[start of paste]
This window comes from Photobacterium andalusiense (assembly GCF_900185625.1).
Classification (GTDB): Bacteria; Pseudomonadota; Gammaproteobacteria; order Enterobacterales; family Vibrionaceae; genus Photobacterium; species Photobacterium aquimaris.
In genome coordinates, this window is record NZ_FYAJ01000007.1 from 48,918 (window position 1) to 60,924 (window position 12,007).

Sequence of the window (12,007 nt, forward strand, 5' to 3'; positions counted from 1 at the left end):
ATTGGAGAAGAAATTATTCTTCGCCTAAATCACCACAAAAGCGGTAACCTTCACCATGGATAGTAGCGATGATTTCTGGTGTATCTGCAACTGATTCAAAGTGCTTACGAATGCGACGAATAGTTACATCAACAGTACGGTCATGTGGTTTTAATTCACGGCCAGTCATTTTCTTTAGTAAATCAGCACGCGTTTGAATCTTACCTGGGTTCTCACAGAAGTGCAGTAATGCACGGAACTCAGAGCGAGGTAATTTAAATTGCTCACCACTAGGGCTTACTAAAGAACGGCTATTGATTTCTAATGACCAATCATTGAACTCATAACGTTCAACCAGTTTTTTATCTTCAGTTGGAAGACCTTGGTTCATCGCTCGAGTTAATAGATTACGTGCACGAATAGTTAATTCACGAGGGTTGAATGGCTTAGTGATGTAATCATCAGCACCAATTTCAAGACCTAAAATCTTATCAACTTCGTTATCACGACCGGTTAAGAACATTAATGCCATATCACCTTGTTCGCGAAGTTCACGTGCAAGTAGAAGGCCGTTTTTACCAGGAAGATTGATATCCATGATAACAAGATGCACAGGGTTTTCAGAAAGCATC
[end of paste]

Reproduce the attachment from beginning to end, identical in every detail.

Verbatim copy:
This window comes from Photobacterium andalusiense (assembly GCF_900185625.1).
Classification (GTDB): Bacteria; Pseudomonadota; Gammaproteobacteria; order Enterobacterales; family Vibrionaceae; genus Photobacterium; species Photobacterium aquimaris.
In genome coordinates, this window is record NZ_FYAJ01000007.1 from 48,918 (window position 1) to 60,924 (window position 12,007).

Sequence of the window (12,007 nt, forward strand, 5' to 3'; positions counted from 1 at the left end):
ATTGGAGAAGAAATTATTCTTCGCCTAAATCACCACAAAAGCGGTAACCTTCACCATGGATAGTAGCGATGATTTCTGGTGTATCTGCAACTGATTCAAAGTGCTTACGAATGCGACGAATAGTTACATCAACAGTACGGTCATGTGGTTTTAATTCACGGCCAGTCATTTTCTTTAGTAAATCAGCACGCGTTTGAATCTTACCTGGGTTCTCACAGAAGTGCAGTAATGCACGGAACTCAGAGCGAGGTAATTTAAATTGCTCACCACTAGGGCTTACTAAAGAACGGCTATTGATTTCTAATGACCAATCATTGAACTCATAACGTTCAACCAGTTTTTTATCTTCAGTTGGAAGACCTTGGTTCATCGCTCGAGTTAATAGATTACGTGCACGAATAGTTAATTCACGAGGGTTGAATGGCTTAGTGATGTAATCATCAGCACCAATTTCAAGACCTAAAATCTTATCAACTTCGTTATCACGACCGGTTAAGAACATTAATGCCATATCACCTTGTTCGCGAAGTTCACGTGCAAGTAGAAGGCCGTTTTTACCAGGAAGATTGATATCCATGATAACAAGATGCACAGGGTTTTCAGAAAGCATC